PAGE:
The Obama administration is itself deeply implicated in the cover-up. After the 2009 bankruptcy and restructuring of GM, the US government was the majority shareholder in the company until November 2010 and only recently sold off its remaining stake. The White House inserted a clause holding GM harmless from product liability lawsuits stemming from before July 2009 at a time when GM management was aware of fatal accidents involving defective ignition switches.

  10. The Infamous Oregon Lawhobbit

    So, as I understand this, a corrupt creature of the State (a corporation) demonstrated a depraved indifference to human life, and had another corrupt creature of the State (a regulatory body) assist it in avoiding consequences.

    However, any libertarian who, in full awareness of Lord Acton’s admonishment, suggests that the solution to the problem is more personal responsibility and consequences and less State interference in human affairs is a complete and utter nutcase.

  11. Garrett Pace

    As I read this, I wonder at how costly this sort of thing is to an auto manufacturer’s reputation. Is their marketing so effective that people don’t even care that GM would rather you die than spend ten dollars to fix your car?

    1. Brooklin Bridge

      If you think about it, most of the cost is passed on to the consumer in the form of taxes for bail-outs (protection from going bankrupt due to competition from actual car manufacturers) and cost of corruption (buying off regulatory agencies and government oversight), probably on a per car basis.

  12. Jazzbuff

    For any lawyers here: could a local DA in the jurisdiction a person was killed bring negligent homicide, or manslaughter charges against people at GM?

  13. Sorcha

    One big question that remains is that Mary Barra is a GM lifer. According to wikipedia, she has held many roles and “in February 2008 she became Vice President of Global Manufacturing Engineering”. So it took six years for her to “find out” about this issue. Perhaps she’s interested in a bridge that I’m selling?

  14. E.L. Beck

    After having worked as an automotive journalist for some 15 years, I have a pretty good sense of how automakers think, and parts of this thinking are disclosed here in the post. But while Ford pulled a dark bait-and-switch on Pinto buyers (“our cheap vehicle for your life”), both GM and Toyota are doing the same thing in plain sight.

    GM’s airbag debacle likely has less to do with faulty ignition switches and more to do with either a) faulty impact sensors or b) faulty airbag modules. I vote for the airbag modules since they would be extremely expensive and time consuming to replace (the dealers’ service technicians are the ones actually performing the recall service and outside of the airbag module on the steering wheel, the rest are more difficult to remove and replace). With the proper factory service tools, ignition switches can be replaced at far less cost, and far less time to remove and replace. The switches are acting as scapegoats, allowing GM to “take action” on the recall without solving the real – and more expensive – problem.

    Toyota pulled the same switch, using accelerator pedals and floor mats as the scapegoat for its sudden acceleration problems. Here, there was probably only one culprit to be had, the vehicle’s central computer, otherwise known as an electronic control module. While much more easier to replace than assorted airbags, the ECM is one of the most expensive parts in a vehicle. Pulling a recall on ECMs would have represented an astronomical cost to Toyota. My guess is that inside the DoJ’s $1.2 billion settlement resides a release of future liability on further sudden acceleration problems, making that billion-dollar settlement look pretty cheap to Toyota.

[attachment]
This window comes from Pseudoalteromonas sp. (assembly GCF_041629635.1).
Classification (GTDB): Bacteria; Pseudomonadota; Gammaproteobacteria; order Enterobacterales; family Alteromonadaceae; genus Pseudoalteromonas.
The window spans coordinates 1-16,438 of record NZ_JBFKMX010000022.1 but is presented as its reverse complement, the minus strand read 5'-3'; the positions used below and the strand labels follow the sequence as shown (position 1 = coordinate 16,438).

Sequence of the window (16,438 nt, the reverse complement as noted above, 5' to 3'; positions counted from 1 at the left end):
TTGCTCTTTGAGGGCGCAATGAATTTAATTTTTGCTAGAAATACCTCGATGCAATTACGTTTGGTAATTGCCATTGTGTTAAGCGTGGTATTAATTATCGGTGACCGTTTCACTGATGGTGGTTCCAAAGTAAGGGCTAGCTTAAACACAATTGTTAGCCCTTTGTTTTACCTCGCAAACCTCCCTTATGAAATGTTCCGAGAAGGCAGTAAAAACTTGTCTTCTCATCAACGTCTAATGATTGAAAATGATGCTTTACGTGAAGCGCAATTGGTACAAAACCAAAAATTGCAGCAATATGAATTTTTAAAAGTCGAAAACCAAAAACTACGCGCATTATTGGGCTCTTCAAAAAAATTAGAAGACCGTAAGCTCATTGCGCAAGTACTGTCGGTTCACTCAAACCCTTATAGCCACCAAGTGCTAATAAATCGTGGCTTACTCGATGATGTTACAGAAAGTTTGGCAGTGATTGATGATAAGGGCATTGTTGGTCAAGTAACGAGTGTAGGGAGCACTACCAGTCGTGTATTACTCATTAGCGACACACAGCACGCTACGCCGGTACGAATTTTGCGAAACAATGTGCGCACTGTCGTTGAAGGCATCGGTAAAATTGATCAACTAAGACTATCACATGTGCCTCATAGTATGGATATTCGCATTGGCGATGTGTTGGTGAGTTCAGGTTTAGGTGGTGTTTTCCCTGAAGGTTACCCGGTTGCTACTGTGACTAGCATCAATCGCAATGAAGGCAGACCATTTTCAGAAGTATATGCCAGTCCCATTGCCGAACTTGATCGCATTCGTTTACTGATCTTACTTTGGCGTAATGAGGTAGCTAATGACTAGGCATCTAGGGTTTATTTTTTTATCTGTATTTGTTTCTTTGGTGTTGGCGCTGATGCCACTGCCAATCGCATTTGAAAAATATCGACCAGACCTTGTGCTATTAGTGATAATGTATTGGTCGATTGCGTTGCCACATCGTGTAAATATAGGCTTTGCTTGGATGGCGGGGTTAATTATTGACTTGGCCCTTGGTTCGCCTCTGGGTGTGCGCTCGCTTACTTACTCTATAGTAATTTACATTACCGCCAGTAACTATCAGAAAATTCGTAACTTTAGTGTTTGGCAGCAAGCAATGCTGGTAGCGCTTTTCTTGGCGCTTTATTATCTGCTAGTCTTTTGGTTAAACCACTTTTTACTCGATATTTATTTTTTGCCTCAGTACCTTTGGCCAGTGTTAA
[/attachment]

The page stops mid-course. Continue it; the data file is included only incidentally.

And I don’t believe GM has come clean regarding all of its models suffering airbag problems. As I was driving to Chicago in the spring of 2007, I had to stop for a traffic light in the middle of nowhere. While waiting, two cars passed through the light, but the third vehicle, a mid-size GM SUV, was not so lucky: As the driver moved through the intersection, a semi truck, heading in the direction opposite of mine, careened through the light at full speed, meaning he never saw that it was red. No doubt he was wired out of his head on uppers, and doctoring the logs so that he could stay on the road and keep his job.

    I later checked the nearest town’s newspaper site, and discovered the 60-something woman driving the SUV was killed upon impact. Having seen in front of me what a semi turning 60+ mph can do to a vehicle, that wasn’t beyond belief. But buried in the story was a short sentence that read “the airbags did not deploy.” Reflecting back, even if the woman had a 20 pound key ring shoved into the ignition, I find it hard to believe it would have had the time to accidentally turn off the ignition switch and power down the system during the microseconds of a side impact. Hell, even the factory service manuals recommend waiting at least 10 seconds after disconnecting the battery and unplugging the airbag fuse before attempting to remove an airbag module. Even the residual electrical charge can accidentally fire off an airbag.

    Eventually, GM will also pay a seemingly hefty fine to the DoJ as part of its settlement on the airbag issue, and again it is likely to contain wording that releases GM from future liability on this recall.

    The cost of doing business indeed.

  15. Tyson

    Pacific Gas & Electric also decided that it was much more important to divert safety funds to increase corporate executive compensation. This diversion led to an explosion in San Bruno, CA that killed 12 and leveled a neighborhood.

    The company is now facing ‘criminal charges’ yet not a single decision maker for the company are facing any criminal charges.

    Corporations are people until the mother-of-all-f’ups occurs and the snakes directly responsible slither away under corporate anonymity.